There is various animal data supporting the application of SN: Nebulized surfactant improved lung compliance and oxygenation in preterm lambs when compared to saline nebulization [20]. In rabbits, surfactant nebulization led to a more homogeneous surfactant distribution when compared to instillation [21]. Further studies showed reduced inflammatory markers when comparing SN + CPAP to CPAP alone and demonstrated reduced adverse hemodynamic effects of SN compared with intratracheal surfactant instillation [15, 22,23,24,25,26,27]. Furthermore, SN has been shown to improve cerebral oxygen metabolism when compared with intratracheal surfactant bolus administration [27]. The clinical efficacy of SN in animal studies was similar to intratracheal surfactant application in improving the oxygenation index, the arterial oxygen and carbon dioxide partial pressure as well as the ventilation efficacy index [28].

Clinical data

While animal data show promising effects of SN, clinical results to date are ambiguous and scarce [19]. There is no single large trial evaluating the efficacy of surfactant nebulization but various smaller studies with varying results [29,30,31,32,33]. Surfactant nebulization was associated with a drop in partial carbon dioxide pressure [29] and with a decreased required inspiratory fraction of oxygen [32]. In other studies, there was no clinical benefit for infants receiving SN [30, 31]. Therefore, this systematic review and meta-analysis will assess the efficacy of SN by combining studies of high methodological rigor and will potentially reveal relevant factors associated with a higher or lower efficacy.

Research question

This systematic review and meta-analysis of randomized controlled trials will aim to evaluate the effectiveness of SN in preterm infants with RDS. More specifically, this review tries to answer the question whether surfactant nebulization is effective in decreasing intubation rate by 72 h after birth in preterm infants with RDS (≤ 37 weeks gestational age), when compared with standard care or other forms of surfactant application.


The present protocol has been registered in the PROSPERO database (registration number (CRD42020175625) and is being reported in accordance with the reporting guidance provided in the Preferred Reporting Items for Systematic Reviews and Meta-Analyses Protocols (PRISMA-P) statement [34] (see checklist in Additional file 1).


A systematic literature search will be conducted on the following electronic databases: Medline, Embase, and The Cochrane Library [Cochrane Database of Systematic Reviews, Cochrane Central Register of Controlled Trials (CENTRAL)]. In addition, we will seek registered details of selected trials in the US National Institutes of Health resource We will obtain information by personal communication with the corresponding authors and will review the reference lists of relevant articles, abstracts, and conference proceedings (Pediatric Academic Societies, Society for Pediatric Research, European Society for Pediatric Research 1990–2019). There will be no language restrictions. The searches will be re-run just before the final analyses and further studies retrieved for inclusion.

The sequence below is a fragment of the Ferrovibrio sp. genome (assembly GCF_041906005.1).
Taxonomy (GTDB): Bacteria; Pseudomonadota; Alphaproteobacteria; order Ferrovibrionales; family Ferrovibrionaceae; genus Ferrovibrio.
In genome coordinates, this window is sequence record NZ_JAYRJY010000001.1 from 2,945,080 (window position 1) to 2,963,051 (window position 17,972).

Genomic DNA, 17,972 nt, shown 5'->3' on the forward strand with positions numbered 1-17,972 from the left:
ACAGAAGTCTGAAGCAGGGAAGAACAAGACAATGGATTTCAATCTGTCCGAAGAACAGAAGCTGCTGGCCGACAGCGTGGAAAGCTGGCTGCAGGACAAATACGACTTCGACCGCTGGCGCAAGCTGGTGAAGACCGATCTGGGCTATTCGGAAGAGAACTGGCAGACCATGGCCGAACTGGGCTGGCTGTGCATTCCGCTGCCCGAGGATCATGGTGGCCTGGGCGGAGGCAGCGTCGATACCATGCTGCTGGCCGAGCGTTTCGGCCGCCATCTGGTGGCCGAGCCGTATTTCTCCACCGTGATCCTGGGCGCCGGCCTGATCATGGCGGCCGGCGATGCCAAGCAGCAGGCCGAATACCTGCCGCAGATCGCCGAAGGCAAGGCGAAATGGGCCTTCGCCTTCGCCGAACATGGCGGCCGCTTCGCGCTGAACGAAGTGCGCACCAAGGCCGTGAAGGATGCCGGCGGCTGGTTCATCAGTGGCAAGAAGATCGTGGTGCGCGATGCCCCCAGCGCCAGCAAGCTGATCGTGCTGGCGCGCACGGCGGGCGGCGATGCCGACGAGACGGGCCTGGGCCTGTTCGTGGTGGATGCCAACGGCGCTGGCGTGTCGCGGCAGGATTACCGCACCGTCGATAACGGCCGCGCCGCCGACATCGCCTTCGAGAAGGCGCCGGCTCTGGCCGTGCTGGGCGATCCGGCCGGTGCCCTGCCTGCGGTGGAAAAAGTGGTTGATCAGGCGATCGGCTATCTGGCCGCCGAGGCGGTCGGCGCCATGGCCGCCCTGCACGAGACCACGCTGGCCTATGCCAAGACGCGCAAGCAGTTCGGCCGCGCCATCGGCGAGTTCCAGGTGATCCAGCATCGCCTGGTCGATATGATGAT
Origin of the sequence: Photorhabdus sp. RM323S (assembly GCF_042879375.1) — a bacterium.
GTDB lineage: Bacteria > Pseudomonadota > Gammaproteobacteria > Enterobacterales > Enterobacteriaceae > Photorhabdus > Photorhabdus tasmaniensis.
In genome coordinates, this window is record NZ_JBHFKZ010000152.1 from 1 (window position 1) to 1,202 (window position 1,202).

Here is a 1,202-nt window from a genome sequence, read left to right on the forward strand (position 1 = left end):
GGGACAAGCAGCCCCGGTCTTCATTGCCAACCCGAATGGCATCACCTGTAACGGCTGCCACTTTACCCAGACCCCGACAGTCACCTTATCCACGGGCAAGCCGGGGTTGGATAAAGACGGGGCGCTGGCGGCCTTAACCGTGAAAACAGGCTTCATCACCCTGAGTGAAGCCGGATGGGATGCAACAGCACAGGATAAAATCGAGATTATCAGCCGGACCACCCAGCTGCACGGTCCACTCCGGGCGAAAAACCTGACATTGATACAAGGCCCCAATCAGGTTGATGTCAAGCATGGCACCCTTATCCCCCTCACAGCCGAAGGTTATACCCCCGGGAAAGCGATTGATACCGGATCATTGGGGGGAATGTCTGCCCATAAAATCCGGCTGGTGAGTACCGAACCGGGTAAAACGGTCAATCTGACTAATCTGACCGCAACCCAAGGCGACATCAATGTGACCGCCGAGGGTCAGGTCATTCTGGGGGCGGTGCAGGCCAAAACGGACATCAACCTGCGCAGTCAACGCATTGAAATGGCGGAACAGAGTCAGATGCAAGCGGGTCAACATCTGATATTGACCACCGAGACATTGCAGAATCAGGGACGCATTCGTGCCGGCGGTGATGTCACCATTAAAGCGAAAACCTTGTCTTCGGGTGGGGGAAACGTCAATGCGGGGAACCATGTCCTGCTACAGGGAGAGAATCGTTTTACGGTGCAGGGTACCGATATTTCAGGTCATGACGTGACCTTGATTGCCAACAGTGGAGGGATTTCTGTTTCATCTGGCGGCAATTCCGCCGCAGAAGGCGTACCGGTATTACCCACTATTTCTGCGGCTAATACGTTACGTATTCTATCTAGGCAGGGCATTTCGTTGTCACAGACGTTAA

We will search the electronic databases mentioned above using stringent search terms, e.g., the following for EMBASE:

((‘prematurity’/exp OR ‘infant’/exp OR prematur*:ti,ab OR preterm*:ti,ab OR newborn*:ti,ab ORinfant*:ti,ab OR neonat*:ti,ab) AND (‘lung surfactant’/exp OR ((surfactant NEAR/5 (nebuli* ORaerosoli* OR administ*)):ti,ab)) NOT ([animals]/lim NOT [humans]/lim)) AND (‘crossover procedure’:de OR ‘double-blind procedure’:de OR 'randomized controlled trial’:de OR’single-blind procedure’:de OR random*:de,ab,ti OR factorial*:de,ab,ti OR crossover*:de,ab,ti OR((cross NEXT/1 over*):de,ab,ti) OR placebo*:de,ab,ti OR ((doubl* NEAR/1 blind*):de,ab,ti) OR((singl* NEAR/1 blind*):de,ab,ti) OR assign*:de,ab,ti OR allocat*:de,ab,ti OR volunteer*:de,ab,ti)

Types of study to be included

We will include all randomized controlled trials (RCTs) and quasi-RCTs. We will take into account the level at which randomization occurred, including cross-over trials, cluster-randomized trials, and multiple observations for the same outcome. All animal studies will be excluded from analysis. We will extract relevant data published in journals as well as data only available in online clinical trial registries to perform a meta-analysis and evaluate whether there is a significant benefit of nebulized surfactant in preventing intubation and subsequent mechanical ventilation at 72 h after birth.

Condition or domain being studied

This systematic review will summarize the available evidence from randomized controlled trials to determine the effectiveness and safety of SN for the prevention of intubation and subsequent mechanical ventilation at 72 h after birth.

PICO: participants–intervention–comparator–outcome

Participants: Preterm infants (≤ 37 weeks) with RDS in the first 72 h after birth

Intervention: Nebulized surfactant administration for the prevention or treatment of RDS during the first 72 h after birth